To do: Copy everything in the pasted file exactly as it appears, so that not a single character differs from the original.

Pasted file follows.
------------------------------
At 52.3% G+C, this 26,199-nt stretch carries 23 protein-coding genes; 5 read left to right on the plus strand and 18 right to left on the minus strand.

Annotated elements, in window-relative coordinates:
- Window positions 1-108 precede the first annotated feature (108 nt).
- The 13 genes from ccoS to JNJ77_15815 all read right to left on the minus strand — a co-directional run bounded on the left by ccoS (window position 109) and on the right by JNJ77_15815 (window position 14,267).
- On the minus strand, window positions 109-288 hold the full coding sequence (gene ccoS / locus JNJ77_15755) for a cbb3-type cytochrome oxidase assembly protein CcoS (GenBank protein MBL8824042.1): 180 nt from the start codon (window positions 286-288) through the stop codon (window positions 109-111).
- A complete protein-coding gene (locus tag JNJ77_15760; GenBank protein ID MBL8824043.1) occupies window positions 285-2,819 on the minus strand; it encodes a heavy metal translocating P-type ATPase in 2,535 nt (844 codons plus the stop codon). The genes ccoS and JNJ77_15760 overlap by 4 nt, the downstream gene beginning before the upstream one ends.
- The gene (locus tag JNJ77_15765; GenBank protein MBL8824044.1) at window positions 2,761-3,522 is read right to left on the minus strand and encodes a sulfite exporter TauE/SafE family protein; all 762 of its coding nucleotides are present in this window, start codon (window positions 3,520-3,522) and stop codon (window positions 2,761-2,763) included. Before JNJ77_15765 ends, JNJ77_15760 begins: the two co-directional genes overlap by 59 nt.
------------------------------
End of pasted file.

At 52.3% G+C, this 26,199-nt stretch carries 23 protein-coding genes; 5 read left to right on the plus strand and 18 right to left on the minus strand.

Annotated elements, in window-relative coordinates:
- Window positions 1-108 precede the first annotated feature (108 nt).
- The 13 genes from ccoS to JNJ77_15815 all read right to left on the minus strand — a co-directional run bounded on the left by ccoS (window position 109) and on the right by JNJ77_15815 (window position 14,267).
- On the minus strand, window positions 109-288 hold the full coding sequence (gene ccoS / locus JNJ77_15755) for a cbb3-type cytochrome oxidase assembly protein CcoS (GenBank protein MBL8824042.1): 180 nt from the start codon (window positions 286-288) through the stop codon (window positions 109-111).
- A complete protein-coding gene (locus tag JNJ77_15760; GenBank protein ID MBL8824043.1) occupies window positions 285-2,819 on the minus strand; it encodes a heavy metal translocating P-type ATPase in 2,535 nt (844 codons plus the stop codon). The genes ccoS and JNJ77_15760 overlap by 4 nt, the downstream gene beginning before the upstream one ends.
- The gene (locus tag JNJ77_15765; GenBank protein MBL8824044.1) at window positions 2,761-3,522 is read right to left on the minus strand and encodes a sulfite exporter TauE/SafE family protein; all 762 of its coding nucleotides are present in this window, start codon (window positions 3,520-3,522) and stop codon (window positions 2,761-2,763) included. Before JNJ77_15765 ends, JNJ77_15760 begins: the two co-directional genes overlap by 59 nt.